AL QUWEIRA, Jordan -- Napoleon once said that an army marches on its stomach. Credit the man with the wit to make the analogy quick and prescience to voice a truth that would only become more valid with time. In the age of sail and colonial expansion, an army relied on a source of food and ammunition to keep rolling – it was the lack of consumables that actually stalled Napoleon’s advance into Russia, bringing his dream of an Imperial France to an eventual end. In this day and age, especially in the desert, an army – or the 26th Marine Expeditionary Unit – depends on a good deal more.
Every day, the 26th MEU consumes food, fuel, and water – a titanic and widespread entity that turns the supplies, logistics provides and turns them into a physical expression of the political will of the United States. We need ammunition to keep the guns firing, repair parts to keep the vehicles and weapons operational. Transport for troops and cargo for a unit spread out across continents. The MEU, in short, needs logistics, and it needs it like a body needs a spine. And Combat Logistics Battalion 26 is purpose built to fill that role.
“The MEU is amphibious in nature. What we’re doing is not only assault from the sea, but also sustainment from the sea,” said 1st Lt. Brett Rosvold, assistant logistics officer from Barron, Wis., assigned to CLB-26, 26th MEU. With the bulk of the 26th MEU landed at Al Quweira conducting training with the Jordanian Armed Forces, hours from the landing beach, the logistics train from the ship to the Marines is a necessarily complex one.
“Everything we have is either coming from the ships, or we’re making it ourselves,” said Rosvold. With onsite capability to purify water, remove trash, manufacture and reinforce fortifications, and repair vehicles, the need from ship comes in the form of resources that can’t be made onsite – fuel for example.
With tanks, amphibious assault vehicles, and a host of other vehicles, including trucks, Humvees, and light armored vehicles, all performing intensive bilateral training in the desert, need for fuel is high. “On any given day, we go through about 1,000 to 3,000 gallons of fuel,” said Rosvold.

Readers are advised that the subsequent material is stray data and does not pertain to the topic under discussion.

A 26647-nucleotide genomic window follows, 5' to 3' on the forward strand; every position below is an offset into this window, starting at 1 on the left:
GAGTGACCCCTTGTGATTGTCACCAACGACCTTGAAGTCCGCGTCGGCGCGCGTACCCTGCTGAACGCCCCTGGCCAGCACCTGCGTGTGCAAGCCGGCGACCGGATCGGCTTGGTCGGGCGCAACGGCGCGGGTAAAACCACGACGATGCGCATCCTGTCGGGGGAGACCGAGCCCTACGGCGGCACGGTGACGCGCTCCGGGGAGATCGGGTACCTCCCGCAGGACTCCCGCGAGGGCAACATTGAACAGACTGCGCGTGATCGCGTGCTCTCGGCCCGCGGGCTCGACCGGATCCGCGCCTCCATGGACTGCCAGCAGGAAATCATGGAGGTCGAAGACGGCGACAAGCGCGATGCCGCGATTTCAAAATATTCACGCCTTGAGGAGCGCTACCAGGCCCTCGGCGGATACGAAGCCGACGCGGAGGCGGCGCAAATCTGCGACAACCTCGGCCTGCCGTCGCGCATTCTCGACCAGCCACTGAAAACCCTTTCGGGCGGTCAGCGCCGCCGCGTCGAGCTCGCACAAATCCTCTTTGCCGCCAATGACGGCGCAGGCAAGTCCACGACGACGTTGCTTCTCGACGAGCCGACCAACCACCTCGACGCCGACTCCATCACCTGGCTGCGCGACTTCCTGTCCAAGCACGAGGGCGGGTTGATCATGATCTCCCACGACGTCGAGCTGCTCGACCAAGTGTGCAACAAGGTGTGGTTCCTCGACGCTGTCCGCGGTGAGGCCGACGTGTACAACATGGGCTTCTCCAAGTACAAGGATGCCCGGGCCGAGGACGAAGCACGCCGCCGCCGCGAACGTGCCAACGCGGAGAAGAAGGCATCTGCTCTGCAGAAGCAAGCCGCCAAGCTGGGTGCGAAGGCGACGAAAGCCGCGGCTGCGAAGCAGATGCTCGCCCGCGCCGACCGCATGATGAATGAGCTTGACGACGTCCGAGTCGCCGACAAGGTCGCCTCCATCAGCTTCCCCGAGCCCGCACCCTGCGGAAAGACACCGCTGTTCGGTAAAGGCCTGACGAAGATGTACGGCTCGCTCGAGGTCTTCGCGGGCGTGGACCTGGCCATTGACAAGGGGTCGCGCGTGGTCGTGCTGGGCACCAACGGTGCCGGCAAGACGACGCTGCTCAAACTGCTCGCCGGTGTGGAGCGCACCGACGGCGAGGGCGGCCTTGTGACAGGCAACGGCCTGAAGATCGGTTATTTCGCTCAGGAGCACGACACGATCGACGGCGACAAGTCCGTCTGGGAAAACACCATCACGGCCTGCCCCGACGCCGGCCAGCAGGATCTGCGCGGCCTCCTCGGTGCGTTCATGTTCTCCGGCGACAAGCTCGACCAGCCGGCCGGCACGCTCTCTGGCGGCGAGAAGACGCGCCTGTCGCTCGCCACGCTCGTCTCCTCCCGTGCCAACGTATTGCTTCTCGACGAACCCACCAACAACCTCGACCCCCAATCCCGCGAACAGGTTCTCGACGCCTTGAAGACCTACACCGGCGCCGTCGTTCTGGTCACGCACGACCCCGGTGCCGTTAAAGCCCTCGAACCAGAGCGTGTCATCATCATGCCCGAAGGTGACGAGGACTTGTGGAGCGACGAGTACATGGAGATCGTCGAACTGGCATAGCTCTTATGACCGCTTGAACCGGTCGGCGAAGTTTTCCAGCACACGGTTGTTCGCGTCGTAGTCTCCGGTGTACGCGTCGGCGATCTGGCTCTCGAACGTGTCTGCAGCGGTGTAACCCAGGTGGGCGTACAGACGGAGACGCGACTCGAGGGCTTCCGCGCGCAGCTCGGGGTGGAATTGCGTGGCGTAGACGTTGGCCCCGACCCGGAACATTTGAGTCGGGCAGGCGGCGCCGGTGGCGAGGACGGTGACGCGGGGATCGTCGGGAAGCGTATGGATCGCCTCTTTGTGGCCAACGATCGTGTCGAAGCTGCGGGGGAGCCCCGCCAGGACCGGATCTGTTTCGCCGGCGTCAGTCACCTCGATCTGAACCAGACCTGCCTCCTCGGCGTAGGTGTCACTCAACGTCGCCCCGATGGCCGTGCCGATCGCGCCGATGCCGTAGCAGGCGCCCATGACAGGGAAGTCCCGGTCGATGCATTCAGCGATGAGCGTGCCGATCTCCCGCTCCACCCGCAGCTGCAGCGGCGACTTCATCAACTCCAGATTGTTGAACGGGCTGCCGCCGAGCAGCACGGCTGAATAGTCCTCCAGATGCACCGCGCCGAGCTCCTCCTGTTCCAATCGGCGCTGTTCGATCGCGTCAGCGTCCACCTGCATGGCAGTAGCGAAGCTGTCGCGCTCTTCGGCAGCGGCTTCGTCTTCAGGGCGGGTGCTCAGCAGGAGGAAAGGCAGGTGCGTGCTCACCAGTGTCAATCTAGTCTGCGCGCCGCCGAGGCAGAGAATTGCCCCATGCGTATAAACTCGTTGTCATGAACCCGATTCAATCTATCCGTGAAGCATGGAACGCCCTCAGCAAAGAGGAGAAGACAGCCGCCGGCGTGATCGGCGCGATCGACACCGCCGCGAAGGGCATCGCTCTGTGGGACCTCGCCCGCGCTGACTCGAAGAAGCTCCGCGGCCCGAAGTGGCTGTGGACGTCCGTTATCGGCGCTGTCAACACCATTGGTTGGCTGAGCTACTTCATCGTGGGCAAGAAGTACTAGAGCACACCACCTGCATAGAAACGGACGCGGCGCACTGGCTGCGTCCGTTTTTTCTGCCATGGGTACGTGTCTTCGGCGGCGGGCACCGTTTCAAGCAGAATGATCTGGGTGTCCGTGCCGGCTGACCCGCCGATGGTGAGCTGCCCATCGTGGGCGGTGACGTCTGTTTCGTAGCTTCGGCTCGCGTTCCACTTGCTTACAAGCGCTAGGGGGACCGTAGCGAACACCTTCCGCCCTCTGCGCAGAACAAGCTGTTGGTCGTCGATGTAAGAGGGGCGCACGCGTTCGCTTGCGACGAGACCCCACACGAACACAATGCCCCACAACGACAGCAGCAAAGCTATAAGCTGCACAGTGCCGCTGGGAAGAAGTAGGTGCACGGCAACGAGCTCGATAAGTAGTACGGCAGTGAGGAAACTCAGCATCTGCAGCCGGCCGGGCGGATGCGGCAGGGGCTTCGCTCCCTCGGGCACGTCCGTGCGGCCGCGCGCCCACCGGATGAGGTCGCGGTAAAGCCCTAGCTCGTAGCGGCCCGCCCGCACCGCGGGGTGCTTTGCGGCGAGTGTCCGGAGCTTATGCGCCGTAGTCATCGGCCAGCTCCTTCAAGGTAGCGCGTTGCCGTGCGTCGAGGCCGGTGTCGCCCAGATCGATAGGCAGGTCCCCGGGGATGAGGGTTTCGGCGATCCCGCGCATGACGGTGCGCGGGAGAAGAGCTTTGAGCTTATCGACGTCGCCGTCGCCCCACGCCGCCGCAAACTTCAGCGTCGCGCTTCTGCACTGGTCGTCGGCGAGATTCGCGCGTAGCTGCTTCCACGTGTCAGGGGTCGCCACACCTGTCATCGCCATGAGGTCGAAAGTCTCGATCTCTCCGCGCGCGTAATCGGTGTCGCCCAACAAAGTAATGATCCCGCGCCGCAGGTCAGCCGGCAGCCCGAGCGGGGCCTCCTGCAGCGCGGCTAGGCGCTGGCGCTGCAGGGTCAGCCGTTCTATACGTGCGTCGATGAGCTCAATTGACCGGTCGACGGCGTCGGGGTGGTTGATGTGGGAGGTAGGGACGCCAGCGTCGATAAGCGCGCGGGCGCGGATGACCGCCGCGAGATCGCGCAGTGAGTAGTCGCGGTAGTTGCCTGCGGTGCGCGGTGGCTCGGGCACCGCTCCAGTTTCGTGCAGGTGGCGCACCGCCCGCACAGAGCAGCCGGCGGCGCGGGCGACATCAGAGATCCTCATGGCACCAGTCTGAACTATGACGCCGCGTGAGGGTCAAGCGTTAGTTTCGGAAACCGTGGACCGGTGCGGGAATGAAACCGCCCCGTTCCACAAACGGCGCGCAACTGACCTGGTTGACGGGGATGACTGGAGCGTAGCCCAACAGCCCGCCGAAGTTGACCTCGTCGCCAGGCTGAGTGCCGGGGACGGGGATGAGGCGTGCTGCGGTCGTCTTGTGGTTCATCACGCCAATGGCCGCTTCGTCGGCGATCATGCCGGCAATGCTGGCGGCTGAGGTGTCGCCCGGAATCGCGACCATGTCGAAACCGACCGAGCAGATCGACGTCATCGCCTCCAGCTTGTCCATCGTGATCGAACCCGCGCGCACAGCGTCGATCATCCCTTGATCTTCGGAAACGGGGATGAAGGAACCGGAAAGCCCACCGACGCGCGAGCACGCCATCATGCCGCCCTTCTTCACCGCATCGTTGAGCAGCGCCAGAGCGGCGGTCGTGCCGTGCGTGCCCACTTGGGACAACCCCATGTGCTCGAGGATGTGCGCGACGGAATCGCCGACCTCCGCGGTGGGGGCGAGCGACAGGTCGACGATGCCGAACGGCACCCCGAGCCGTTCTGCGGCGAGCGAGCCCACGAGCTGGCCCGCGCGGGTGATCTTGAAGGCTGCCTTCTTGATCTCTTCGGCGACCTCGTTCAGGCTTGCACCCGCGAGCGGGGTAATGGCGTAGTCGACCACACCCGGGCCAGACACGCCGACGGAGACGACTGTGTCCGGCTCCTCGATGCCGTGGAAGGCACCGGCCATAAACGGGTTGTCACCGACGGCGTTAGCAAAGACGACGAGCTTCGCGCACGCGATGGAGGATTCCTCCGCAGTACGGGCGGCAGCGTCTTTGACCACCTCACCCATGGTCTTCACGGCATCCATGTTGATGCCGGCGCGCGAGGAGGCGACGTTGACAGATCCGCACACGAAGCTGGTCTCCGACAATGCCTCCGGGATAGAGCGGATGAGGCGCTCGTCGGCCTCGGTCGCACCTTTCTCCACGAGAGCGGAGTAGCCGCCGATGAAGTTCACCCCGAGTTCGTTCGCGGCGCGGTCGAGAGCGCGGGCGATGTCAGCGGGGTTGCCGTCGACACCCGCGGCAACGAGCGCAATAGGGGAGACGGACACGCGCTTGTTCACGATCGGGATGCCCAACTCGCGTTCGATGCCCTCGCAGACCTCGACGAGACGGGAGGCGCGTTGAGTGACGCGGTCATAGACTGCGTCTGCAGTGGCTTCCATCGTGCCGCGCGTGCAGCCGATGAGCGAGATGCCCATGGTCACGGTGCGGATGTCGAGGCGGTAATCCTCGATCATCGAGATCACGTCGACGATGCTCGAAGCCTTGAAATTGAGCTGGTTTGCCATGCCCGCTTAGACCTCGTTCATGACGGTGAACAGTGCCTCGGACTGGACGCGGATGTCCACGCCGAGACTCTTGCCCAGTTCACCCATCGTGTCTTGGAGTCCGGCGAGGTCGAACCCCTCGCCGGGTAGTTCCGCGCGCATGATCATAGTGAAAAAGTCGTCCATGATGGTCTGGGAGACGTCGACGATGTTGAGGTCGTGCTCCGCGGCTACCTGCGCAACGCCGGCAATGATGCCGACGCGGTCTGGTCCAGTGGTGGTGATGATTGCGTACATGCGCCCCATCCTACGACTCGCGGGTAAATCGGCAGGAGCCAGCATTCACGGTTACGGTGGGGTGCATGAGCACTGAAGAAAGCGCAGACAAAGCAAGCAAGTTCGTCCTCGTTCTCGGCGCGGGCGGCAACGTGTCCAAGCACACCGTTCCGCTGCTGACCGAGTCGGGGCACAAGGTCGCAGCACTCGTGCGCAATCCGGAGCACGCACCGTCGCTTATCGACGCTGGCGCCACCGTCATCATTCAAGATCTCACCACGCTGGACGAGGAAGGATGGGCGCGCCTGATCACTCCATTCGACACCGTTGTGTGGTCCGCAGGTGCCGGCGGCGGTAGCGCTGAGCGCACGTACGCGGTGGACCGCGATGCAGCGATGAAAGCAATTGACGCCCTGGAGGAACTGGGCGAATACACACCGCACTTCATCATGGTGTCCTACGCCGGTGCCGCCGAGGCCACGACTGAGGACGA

“We run recovery vehicles for tanks, tracks, and rolling stock,” said Rosvold. The maintenance section of CLB-26 has set up a motor pool, capable of performing any repair on these vehicles that the Marines are trained to do. “Our busiest section is motor transportation, providing lift for Lima Company as the motorized raid force, as well as Class 1, 3, 5 and 9 support. Class 1 is food and water, Class 3 is fuel, Class 5 is ammunition, and Class 9 is repair parts.”
And all of this is applied across thousands of Marines, scattered across ships and countries.
“Our biggest challenge is the different units out here that require support,” said Gunnery Sgt. Christopher Paeth, CLB-26 motor transportation chief from Cocoa, Fla. “We have a pretty good idea who needs what on certain days. It’s mostly interacting with the battalion landing team and command element. That’s how we stay ahead. Communication is crucial.”
Much of the work of CLB-26 consists of running convoys from the beach landing zone in Aqaba to Al Quweira and the other satellite bases, keeping the outposts supplied with what they need. Doing this keeps the motor transportation operators busy, driving supplies to and from the port.
Combat Logistics Battalion 26 will keep the 26th MEU running for the remainder of this deployment.